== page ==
Jetz Service (appellee) v. Salina Properties (appellant) 865 P.2d 1051 (Kan. Ct. App. 1993).


Essential Supplements for Success in 1L Contracts:

1L Law School Contracts outline based on the following books:

JETZ SERVICE appellee v. SALINA PROPERTIES appellant

Ct of Appeals Kansas

Facts

Jets operates laundry machines in 2,000 locations

Apartment complex leased space to Jetz for coin laundry in May 1987 for six years

In july 1992 with 16 months left in lease Apartment broke K and put in their own laundry

January 1993 Jetz re-leases 4 of the 5 sets of laundry machines in Kansas

Procedural History

Salinas County awarded lost profit damages to Jetz for “lost volume”

Jetz received 6,383.08 and 2,165 in lawyer fees. One month of rent was deducted from award.

Salinas Property Appeals

They claim that Jetz failed to mitigate damages, and failed to prove requisite elements to recover lost profits

Apartment then claimed award should be reduced for maintenance and insurance costs, however fixed expenses and overhead are not deducted when computing lost profits

Appellate court upholds lower courts decision

Holding

Appellate court agrees with trial court categorizing Jetz as a “lost volume” lessee, because Jetz could have supplied laundry to both Kansas locations and therefore lost profits on one K

Affirmed

Rule

Jetz would have been able to enter into both laundry contracts, when the Apartment Complex breached Jetz therefore “lost volume” on that contract

Fixed expenses and overhead are not deducted when computing lost profits

Notes

UCC has several different Articles. Art. 2 is specific to sales of goods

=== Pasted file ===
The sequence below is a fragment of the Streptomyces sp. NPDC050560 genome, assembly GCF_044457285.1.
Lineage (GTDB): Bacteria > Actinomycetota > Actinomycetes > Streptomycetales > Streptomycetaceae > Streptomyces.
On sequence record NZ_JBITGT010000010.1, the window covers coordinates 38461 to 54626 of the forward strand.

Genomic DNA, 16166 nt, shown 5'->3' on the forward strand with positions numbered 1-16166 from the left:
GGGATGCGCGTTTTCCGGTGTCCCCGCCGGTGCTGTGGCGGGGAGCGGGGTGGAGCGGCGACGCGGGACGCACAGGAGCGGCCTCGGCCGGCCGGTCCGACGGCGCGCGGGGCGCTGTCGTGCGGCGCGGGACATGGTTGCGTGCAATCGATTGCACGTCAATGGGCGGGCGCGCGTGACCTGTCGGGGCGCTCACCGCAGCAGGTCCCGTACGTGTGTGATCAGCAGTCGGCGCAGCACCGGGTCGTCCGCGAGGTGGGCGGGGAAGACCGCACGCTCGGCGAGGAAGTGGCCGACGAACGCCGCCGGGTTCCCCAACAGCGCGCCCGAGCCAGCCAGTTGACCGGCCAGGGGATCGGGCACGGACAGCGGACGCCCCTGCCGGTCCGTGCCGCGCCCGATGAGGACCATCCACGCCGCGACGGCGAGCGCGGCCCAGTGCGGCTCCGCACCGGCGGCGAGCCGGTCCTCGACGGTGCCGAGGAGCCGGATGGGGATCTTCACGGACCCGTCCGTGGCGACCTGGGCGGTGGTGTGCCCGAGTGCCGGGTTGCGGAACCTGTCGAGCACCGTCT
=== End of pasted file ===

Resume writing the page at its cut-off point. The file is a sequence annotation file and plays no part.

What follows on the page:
• Goods are moveable products; cars, bananas, cookies
  • UCC is law in 49 States, Louisiana did not adopt the law because they are based on more of a Civil Law system due to their dominant French history

UCC, as a statute, is binding law

• A restatement is not law, simply heavily weighted persuasive commentary

Jetz is “leasing” goods

• Technically not a “sale of goods” according to the UCC

– However the underlying UCC concept is analogous

The landlord admitted the breach in this case but disputes the damages due to lack of mitigation

Did Jetz mitigate the damages?

• Jetz had a substantial inventory, along with that inventory comes the capacity to enter both contracts simultaneously

• Jetz had REASONABLE CERTAINTY of lost profits due to the breach

Jetz ultimately still had a duty to mitigate, however mitigation is different in cases of lost volume

ie Jetz couldnt have left the washer out on the curb in the rain/tornadoe/ wicked witch of the west

The fundemental expectation puts the lost volume non-breacher in the same position as if K had been fully performed

Shirly MacClain, the actress, did not “loose volume” because she could only perform in one movie K at a time

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